Abbot is killed in a shootout before the others escape. At the
Wagner building, the small resistance force hits some obstacles
but ultimately succeeds in destroying the tower.
The novel is written in the style of a mystery
story rather than a typical sci-fi or adventure one, including the
use of both legitimate clues and red herrings. The book is also
divided into "file numbers" instead of chapters, presumably
like a detective's case files (though the major character who
performs most of the investigation is not a detective but a
clinical psychologist, an occupation which also maintains case
files of a different nature). Our makeshift detective, Jack,
even likes to guzzle Scotch, much like a hardboiled P.I. in a
noir detective novel drinks Scotch or bourbon.
The subliminal broadcasts over television used here is
similar to the premise of
"Switch on to Fear".
The Visitors may have learned from the earlier experiment and
have now expanded on it here.
The cover of the book features a Visitor soldier standing in
front of an "Our Friends" Visitor propaganda poster. But the
poster hanging next to it (only partially visible) appears to be
a poster for the 1982 movie The World According to Garp!
Notice also that the fence or wall upon which the posters hang
doesn't look real; I think the image is a mock-up.
The majority of the story takes place in the city of Freeport.
However, no state is ever revealed, despite many other details
such as street and interstate names, restaurants, major
buildings, etc. Although there are a handful of cities in the
U.S. with that name, I have not been able to find any city that
matches the details given. The book does reveal that it is in
the southern half of the country where the red dust is
ineffective. Highway US 18 is referenced as running through
Freeport but, in the real world, US 18 runs in the northern half
of the country, from Wyoming to Wisconsin.
Page 167 mentions highway US 47 into Freeport; there is no such
highway in the real world.
Freeport is a city in the southern, Visitor-controlled portion
of the U.S., though it has somehow managed to remain
human-controlled and largely Visitor-free through some kind of
agreement between the city, the Visitors, and the U.S. government
in the Northern States. How this was affected is never
explained. A number of naturalized Visitor citizens (former
fifth columnists) have also made their home here. Notice also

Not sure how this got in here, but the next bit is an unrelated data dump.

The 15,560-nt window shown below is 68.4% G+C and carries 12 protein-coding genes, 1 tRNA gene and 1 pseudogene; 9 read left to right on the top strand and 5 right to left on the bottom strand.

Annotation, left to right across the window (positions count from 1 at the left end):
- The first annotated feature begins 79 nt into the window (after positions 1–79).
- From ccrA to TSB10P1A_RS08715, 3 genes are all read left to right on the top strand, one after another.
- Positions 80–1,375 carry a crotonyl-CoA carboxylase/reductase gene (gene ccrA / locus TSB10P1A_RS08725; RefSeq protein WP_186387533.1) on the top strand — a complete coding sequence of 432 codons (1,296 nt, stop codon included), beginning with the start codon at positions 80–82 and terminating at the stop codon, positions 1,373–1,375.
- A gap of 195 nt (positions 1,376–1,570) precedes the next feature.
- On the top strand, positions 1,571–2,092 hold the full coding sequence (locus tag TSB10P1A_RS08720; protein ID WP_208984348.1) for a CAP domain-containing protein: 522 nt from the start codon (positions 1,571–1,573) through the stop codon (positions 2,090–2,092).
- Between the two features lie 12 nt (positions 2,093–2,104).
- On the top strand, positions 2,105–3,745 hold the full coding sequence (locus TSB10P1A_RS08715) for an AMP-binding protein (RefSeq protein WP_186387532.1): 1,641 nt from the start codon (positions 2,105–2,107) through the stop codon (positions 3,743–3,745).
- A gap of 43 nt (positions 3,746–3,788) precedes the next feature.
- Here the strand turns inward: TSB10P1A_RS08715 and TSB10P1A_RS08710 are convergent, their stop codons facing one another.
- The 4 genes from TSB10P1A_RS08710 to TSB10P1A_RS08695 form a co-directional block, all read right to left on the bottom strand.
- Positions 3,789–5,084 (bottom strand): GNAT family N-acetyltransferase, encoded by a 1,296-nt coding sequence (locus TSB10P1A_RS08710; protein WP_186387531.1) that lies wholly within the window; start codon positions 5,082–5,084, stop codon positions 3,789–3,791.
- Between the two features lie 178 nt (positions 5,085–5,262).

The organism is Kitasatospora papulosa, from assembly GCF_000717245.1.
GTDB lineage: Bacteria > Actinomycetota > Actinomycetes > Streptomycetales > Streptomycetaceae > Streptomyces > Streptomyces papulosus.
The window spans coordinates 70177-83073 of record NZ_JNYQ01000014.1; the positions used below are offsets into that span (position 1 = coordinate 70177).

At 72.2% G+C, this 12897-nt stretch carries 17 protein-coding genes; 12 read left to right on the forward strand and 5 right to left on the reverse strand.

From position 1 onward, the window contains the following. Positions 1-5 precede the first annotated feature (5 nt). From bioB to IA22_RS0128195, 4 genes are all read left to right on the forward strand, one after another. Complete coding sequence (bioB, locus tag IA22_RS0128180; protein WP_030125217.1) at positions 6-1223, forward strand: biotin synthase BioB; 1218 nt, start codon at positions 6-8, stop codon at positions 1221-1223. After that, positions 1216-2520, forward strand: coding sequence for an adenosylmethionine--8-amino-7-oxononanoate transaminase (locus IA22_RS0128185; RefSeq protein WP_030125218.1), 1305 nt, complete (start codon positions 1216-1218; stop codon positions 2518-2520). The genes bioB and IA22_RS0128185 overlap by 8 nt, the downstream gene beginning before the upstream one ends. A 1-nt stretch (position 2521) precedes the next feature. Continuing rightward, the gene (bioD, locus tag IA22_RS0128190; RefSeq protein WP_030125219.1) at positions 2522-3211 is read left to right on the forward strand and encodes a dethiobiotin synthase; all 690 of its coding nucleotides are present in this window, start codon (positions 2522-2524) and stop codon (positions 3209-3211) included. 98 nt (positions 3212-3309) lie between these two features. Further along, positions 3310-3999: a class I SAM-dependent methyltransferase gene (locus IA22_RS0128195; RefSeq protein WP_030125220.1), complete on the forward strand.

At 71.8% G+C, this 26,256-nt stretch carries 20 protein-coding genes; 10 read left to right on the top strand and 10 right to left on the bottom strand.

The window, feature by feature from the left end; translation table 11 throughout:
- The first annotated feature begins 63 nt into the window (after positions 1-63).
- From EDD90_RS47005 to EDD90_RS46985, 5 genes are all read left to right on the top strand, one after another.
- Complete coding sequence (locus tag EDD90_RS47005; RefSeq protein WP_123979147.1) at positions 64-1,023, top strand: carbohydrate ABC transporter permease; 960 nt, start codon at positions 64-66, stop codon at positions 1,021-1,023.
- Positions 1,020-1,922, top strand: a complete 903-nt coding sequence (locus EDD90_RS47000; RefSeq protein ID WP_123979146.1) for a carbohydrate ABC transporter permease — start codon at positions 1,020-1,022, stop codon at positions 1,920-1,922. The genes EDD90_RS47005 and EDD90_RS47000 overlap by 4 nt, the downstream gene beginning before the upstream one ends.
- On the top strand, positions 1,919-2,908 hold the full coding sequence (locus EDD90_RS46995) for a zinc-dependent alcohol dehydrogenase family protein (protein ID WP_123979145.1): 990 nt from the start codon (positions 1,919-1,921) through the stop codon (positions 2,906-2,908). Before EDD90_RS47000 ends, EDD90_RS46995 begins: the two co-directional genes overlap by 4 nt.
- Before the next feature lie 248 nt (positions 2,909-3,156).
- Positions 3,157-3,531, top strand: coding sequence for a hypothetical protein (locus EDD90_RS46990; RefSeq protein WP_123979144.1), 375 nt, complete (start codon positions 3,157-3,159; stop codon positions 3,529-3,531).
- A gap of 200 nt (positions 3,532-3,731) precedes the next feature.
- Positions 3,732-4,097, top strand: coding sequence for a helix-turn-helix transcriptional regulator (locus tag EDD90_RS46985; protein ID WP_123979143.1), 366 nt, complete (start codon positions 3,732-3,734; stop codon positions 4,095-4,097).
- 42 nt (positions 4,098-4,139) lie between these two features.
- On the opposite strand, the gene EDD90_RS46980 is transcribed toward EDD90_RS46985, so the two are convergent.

that the name Freeport plays metaphorically into the concept of
a city where the inhabitants are still free.
On page 1, Jack pours himself a double shot of Laphroaig.
Laphroaig is a Scotch whisky which has been produced since 1815.
It is the only whisky to carry the Royal Warrant of the Prince
of Wales (since 1994).
Page 6 mentions that the Visitors arrived 3 years ago, placing
the story near the time of "The Return".
Page 7 reveals that Jack has a number of patients diagnosed with what he
refers to as Alien Anxiety Syndrome. This may be another name
for the Post-Visitor Stress Syndrome
mentioned as a psychiatric condition in
Page 8 mentions that former fifth columnists who have become
naturalized U.S. citizens have become known as "Naturals"
Page 19 states that Emily's office was decorated in the style of
the David Hicks school. David Hicks (1929-1998) was a British
interior decorator known for using bright colors and mixing
antique and modern furniture.
Page 59 states that the Regency Theater in Freeport was a former
Loews. Loews was a chain of movie theaters throughout North
America started in 1914. It became the oldest operating theater
chain for decades until merging with AMC Theaters in 2006. Many
of the new, merged company's theaters still bear the Loews name.
Page 59 also describes the theater as "1920's gloptious". As far
as I can "gloptious" is not a real English word, but I did find
a few uses of it around anyway, with gloptious generally meaning
"lots of glop", which does seem to fit the description given of
the theater in the book "...painted plaster arches, columns,
false boxes, statuary..."
On page 77, Jack says that the Visitors wouldn't dare move on